For standard digital audio only a Toslink optical output is provided. Like all next-gen players we're aware of, the HD-A30 will decode Dolby Digital and DTS-HD and DTS-HD MA "core streams" or pass them as bitstreams over the Toslink output. These can be higher bitrate streams than is typical on DVD, but these are not true lossless audio streams.
Like all current HD DVD players, the HD-A30 ships with a full implementation of the hardware required to support HDi interactivity. Secondary audio and video decoders for streaming Picture-In-Picture features are there, as is an Ethernet port for both web-enabled interactivity and firmware updates. The Internet phobic crowd can download firmware updates and burn them to a disc, or, heaven forbid, contact Toshiba and request a disc be snail-mailed. But some firmware updates arrive just ahead of new exciting releases that require them, so keep this in mind. There is also a USB slot for future use.
The remote control is not as big or fancy-pants as those that shipped with Toshiba's first-gen players, or with the HD-XA2. But other than backlighting, I prefer this remote for its simplicity and reliability. This remote isn't great, but the others were universally reviled and rightfully so.
The AC cord is detachable, but one of those chintzy two-pole jobs without a separate ground pin.
Setup and More Video Jive
The HD-A30 upconverts standard DVDs up to 1080i over component and up to 1080p over HDMI. Big deal, right? What's a bit more fascinating here is that when set to 1080p/24 output the HD-A30 can extract a 24p signal from standard DVDs, removing the 3:2 pulldown process and its artifacts entirely and output it as 1080p/24. As with the HD-A35 TJN reviewed, this works clunkily in many DVD menus and features that are video (not film) based, but seems to work just fine with most movies once the actual program starts. TJN also found some hiccups here and there with 24p DVD playback, but with the admittedly few DVDs I've watched 24p has worked well.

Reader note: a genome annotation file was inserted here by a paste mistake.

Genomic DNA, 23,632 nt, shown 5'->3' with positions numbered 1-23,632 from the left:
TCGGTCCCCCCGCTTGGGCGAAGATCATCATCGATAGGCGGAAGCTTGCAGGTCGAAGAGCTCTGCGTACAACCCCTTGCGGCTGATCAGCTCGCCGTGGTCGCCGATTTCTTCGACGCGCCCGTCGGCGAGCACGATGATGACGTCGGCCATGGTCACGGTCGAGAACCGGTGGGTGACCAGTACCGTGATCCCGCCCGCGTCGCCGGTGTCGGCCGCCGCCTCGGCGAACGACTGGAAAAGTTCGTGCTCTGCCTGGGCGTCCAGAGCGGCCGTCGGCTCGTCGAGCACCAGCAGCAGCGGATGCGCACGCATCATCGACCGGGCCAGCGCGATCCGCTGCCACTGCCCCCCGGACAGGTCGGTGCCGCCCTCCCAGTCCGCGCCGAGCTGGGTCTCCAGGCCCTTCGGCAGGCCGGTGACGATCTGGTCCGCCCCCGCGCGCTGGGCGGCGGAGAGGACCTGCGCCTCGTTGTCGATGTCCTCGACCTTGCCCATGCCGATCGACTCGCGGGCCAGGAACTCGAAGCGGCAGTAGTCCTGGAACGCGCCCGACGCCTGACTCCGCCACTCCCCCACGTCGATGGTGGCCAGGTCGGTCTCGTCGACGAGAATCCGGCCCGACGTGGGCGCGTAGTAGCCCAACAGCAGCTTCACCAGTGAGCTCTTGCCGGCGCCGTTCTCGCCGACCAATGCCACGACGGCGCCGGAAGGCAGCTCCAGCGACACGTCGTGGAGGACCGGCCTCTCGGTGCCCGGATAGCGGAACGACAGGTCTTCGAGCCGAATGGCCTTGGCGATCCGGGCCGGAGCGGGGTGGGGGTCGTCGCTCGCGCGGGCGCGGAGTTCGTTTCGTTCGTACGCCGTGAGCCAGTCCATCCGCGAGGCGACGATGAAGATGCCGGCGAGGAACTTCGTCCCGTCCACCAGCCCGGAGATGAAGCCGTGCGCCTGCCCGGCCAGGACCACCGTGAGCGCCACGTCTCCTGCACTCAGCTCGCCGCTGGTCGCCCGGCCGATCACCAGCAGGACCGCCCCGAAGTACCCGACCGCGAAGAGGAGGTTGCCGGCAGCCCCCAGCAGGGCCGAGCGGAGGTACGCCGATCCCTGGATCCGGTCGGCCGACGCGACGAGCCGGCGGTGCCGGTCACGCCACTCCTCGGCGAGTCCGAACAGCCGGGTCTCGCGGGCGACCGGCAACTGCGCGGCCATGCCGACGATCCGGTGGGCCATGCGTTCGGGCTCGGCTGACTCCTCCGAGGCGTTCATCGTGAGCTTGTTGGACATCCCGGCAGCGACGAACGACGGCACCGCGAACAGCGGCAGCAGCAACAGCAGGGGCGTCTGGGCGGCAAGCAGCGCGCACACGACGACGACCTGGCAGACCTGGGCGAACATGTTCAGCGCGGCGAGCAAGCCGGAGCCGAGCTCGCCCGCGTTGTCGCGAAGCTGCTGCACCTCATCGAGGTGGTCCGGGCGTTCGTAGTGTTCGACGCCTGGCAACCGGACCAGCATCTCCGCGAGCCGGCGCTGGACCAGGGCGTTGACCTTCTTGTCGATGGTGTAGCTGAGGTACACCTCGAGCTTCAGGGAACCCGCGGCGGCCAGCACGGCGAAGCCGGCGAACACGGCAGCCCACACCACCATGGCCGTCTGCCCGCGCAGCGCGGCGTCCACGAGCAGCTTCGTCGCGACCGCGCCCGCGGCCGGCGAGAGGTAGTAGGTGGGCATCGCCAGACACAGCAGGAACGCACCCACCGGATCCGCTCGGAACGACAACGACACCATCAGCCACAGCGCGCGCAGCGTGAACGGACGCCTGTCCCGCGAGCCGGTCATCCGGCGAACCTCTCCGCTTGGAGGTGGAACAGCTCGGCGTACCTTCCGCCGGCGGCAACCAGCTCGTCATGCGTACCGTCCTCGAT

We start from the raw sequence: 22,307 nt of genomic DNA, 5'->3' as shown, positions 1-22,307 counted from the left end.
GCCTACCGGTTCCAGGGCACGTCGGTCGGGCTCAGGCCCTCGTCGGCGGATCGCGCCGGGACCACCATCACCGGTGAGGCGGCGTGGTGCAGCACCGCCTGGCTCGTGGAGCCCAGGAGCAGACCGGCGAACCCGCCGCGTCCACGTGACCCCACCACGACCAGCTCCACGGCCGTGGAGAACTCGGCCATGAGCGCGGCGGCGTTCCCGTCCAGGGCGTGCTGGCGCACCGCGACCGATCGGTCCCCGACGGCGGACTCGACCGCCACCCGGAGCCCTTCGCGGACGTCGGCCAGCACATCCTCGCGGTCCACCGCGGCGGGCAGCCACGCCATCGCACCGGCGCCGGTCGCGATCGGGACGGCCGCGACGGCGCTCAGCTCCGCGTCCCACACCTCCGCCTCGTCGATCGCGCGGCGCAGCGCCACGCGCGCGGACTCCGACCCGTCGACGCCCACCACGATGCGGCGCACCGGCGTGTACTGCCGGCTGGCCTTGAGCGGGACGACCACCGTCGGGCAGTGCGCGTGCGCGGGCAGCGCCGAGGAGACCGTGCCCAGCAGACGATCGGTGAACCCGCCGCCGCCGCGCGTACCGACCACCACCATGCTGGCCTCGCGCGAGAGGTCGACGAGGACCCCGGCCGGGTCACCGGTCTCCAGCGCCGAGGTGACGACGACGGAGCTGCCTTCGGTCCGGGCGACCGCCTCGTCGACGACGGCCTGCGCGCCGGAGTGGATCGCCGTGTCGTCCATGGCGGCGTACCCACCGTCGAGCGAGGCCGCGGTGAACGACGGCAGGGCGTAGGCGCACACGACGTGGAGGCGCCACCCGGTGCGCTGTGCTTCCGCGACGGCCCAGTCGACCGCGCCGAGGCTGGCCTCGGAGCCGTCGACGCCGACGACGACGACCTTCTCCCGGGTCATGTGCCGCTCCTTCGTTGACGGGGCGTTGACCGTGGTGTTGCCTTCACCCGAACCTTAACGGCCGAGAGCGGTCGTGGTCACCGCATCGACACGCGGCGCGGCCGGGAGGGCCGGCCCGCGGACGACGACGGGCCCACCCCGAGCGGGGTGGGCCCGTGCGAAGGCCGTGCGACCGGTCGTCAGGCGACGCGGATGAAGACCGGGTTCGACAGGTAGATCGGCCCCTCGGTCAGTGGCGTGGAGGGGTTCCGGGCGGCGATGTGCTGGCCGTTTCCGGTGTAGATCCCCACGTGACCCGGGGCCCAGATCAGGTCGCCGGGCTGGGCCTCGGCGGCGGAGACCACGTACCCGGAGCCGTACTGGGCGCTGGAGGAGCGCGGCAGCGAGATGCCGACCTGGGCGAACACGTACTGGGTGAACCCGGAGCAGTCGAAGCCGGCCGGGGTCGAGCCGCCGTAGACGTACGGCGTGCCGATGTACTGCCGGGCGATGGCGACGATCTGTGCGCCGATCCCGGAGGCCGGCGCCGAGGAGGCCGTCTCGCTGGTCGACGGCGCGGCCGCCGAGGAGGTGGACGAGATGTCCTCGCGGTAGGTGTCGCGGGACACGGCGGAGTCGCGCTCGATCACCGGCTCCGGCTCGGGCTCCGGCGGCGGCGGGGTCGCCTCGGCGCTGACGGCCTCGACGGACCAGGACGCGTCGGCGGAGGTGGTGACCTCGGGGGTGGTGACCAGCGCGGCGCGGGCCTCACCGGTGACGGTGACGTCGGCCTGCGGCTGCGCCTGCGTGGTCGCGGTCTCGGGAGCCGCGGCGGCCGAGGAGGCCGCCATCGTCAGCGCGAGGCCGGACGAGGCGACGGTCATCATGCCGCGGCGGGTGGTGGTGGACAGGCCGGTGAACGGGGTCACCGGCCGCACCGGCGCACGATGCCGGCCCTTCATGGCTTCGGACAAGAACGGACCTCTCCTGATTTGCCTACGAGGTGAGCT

Toshiba doesn't promote or recommend 24p output with DVDs as a feature, but here's the rub. If you select 1080p/24 in the setup menus you get it with DVDs whether you or Toshiba want it that way, and to change it you have to go back into the setup menu. And here's the other problem with that implementation: some concert videos are 1080i native, not 1080p/24. So, with 1080p/24 engaged, which works for virtually all HD DVD movies, you have to go back into the setup and manually switch to 1080i or 1080p output (which is 1080p/60). And 1080i might well be best in this case as the HD-A30's 1080i-1080p deinterlacing is not very good. Your display's conversion could be better, so try it.
What would be best is a menu setting that outputs the disc content at its native rate. 1080p/24 goes out as 1080p/24, while 1080i goes out as 1080i. In the meantime, any oddball concert videos you play will require some setup juggling.
Also note that if you're using the HDMI setup you probably think the "Digital Out SPDIF" setting doesn't have anything to do with the PCM output over HDMI. It does. If this is set to PCM, the HD-A30 converts incoming DD+ and TrueHD tracks to multichannel PCM at 96kHz. If it's set to bitstream the conversion is at 48kHz. Most soundtracks are 48kHz native, so I don't know if this has sonic consequences, but why take a chance?